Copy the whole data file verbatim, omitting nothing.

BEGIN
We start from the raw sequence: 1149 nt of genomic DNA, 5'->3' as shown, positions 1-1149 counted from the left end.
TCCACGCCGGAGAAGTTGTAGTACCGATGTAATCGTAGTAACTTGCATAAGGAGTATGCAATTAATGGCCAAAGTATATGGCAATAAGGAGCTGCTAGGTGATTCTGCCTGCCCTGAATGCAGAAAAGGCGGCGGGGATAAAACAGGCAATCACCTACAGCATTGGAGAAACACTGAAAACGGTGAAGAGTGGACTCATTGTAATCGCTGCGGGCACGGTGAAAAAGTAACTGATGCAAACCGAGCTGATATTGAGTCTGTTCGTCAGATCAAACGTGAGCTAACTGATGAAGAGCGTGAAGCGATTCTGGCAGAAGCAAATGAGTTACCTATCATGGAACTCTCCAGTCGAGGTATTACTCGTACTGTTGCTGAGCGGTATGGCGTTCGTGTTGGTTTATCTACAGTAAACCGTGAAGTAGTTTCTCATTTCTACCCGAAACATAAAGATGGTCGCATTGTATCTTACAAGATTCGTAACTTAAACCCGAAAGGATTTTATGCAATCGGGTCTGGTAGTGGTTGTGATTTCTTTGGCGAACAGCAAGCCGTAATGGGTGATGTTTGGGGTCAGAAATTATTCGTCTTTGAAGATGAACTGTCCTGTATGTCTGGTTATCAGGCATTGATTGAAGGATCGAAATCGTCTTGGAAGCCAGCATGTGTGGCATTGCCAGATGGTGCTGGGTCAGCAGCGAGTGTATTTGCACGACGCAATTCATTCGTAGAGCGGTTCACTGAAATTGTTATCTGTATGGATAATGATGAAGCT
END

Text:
We start from the raw sequence: 1149 nt of genomic DNA, 5'->3' as shown, positions 1-1149 counted from the left end.
TCCACGCCGGAGAAGTTGTAGTACCGATGTAATCGTAGTAACTTGCATAAGGAGTATGCAATTAATGGCCAAAGTATATGGCAATAAGGAGCTGCTAGGTGATTCTGCCTGCCCTGAATGCAGAAAAGGCGGCGGGGATAAAACAGGCAATCACCTACAGCATTGGAGAAACACTGAAAACGGTGAAGAGTGGACTCATTGTAATCGCTGCGGGCACGGTGAAAAAGTAACTGATGCAAACCGAGCTGATATTGAGTCTGTTCGTCAGATCAAACGTGAGCTAACTGATGAAGAGCGTGAAGCGATTCTGGCAGAAGCAAATGAGTTACCTATCATGGAACTCTCCAGTCGAGGTATTACTCGTACTGTTGCTGAGCGGTATGGCGTTCGTGTTGGTTTATCTACAGTAAACCGTGAAGTAGTTTCTCATTTCTACCCGAAACATAAAGATGGTCGCATTGTATCTTACAAGATTCGTAACTTAAACCCGAAAGGATTTTATGCAATCGGGTCTGGTAGTGGTTGTGATTTCTTTGGCGAACAGCAAGCCGTAATGGGTGATGTTTGGGGTCAGAAATTATTCGTCTTTGAAGATGAACTGTCCTGTATGTCTGGTTATCAGGCATTGATTGAAGGATCGAAATCGTCTTGGAAGCCAGCATGTGTGGCATTGCCAGATGGTGCTGGGTCAGCAGCGAGTGTATTTGCACGACGCAATTCATTCGTAGAGCGGTTCACTGAAATTGTTATCTGTATGGATAATGATGAAGCT